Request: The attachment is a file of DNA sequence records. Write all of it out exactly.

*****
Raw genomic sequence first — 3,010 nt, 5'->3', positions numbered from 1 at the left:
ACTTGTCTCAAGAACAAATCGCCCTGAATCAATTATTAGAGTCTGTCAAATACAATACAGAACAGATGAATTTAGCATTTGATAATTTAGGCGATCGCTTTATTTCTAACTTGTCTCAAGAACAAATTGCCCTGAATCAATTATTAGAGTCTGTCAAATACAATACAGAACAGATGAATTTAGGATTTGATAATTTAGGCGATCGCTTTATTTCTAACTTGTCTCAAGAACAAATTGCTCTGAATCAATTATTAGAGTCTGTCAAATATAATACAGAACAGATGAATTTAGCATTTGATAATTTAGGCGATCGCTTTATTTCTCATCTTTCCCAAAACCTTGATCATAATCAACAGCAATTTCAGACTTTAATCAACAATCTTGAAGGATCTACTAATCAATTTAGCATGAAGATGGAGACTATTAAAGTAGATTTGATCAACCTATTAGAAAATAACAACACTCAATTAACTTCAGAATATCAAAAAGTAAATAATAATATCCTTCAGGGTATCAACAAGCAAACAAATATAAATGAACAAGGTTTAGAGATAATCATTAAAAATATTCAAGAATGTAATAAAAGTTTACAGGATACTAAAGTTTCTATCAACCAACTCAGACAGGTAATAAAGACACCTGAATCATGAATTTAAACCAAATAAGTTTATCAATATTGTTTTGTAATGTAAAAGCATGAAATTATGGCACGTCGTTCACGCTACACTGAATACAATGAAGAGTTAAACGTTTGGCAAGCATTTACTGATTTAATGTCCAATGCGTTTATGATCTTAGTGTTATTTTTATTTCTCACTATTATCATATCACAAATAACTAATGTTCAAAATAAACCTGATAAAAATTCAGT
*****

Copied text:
Raw genomic sequence first — 3,010 nt, 5'->3', positions numbered from 1 at the left:
ACTTGTCTCAAGAACAAATCGCCCTGAATCAATTATTAGAGTCTGTCAAATACAATACAGAACAGATGAATTTAGCATTTGATAATTTAGGCGATCGCTTTATTTCTAACTTGTCTCAAGAACAAATTGCCCTGAATCAATTATTAGAGTCTGTCAAATACAATACAGAACAGATGAATTTAGGATTTGATAATTTAGGCGATCGCTTTATTTCTAACTTGTCTCAAGAACAAATTGCTCTGAATCAATTATTAGAGTCTGTCAAATATAATACAGAACAGATGAATTTAGCATTTGATAATTTAGGCGATCGCTTTATTTCTCATCTTTCCCAAAACCTTGATCATAATCAACAGCAATTTCAGACTTTAATCAACAATCTTGAAGGATCTACTAATCAATTTAGCATGAAGATGGAGACTATTAAAGTAGATTTGATCAACCTATTAGAAAATAACAACACTCAATTAACTTCAGAATATCAAAAAGTAAATAATAATATCCTTCAGGGTATCAACAAGCAAACAAATATAAATGAACAAGGTTTAGAGATAATCATTAAAAATATTCAAGAATGTAATAAAAGTTTACAGGATACTAAAGTTTCTATCAACCAACTCAGACAGGTAATAAAGACACCTGAATCATGAATTTAAACCAAATAAGTTTATCAATATTGTTTTGTAATGTAAAAGCATGAAATTATGGCACGTCGTTCACGCTACACTGAATACAATGAAGAGTTAAACGTTTGGCAAGCATTTACTGATTTAATGTCCAATGCGTTTATGATCTTAGTGTTATTTTTATTTCTCACTATTATCATATCACAAATAACTAATGTTCAAAATAAACCTGATAAAAATTCAGT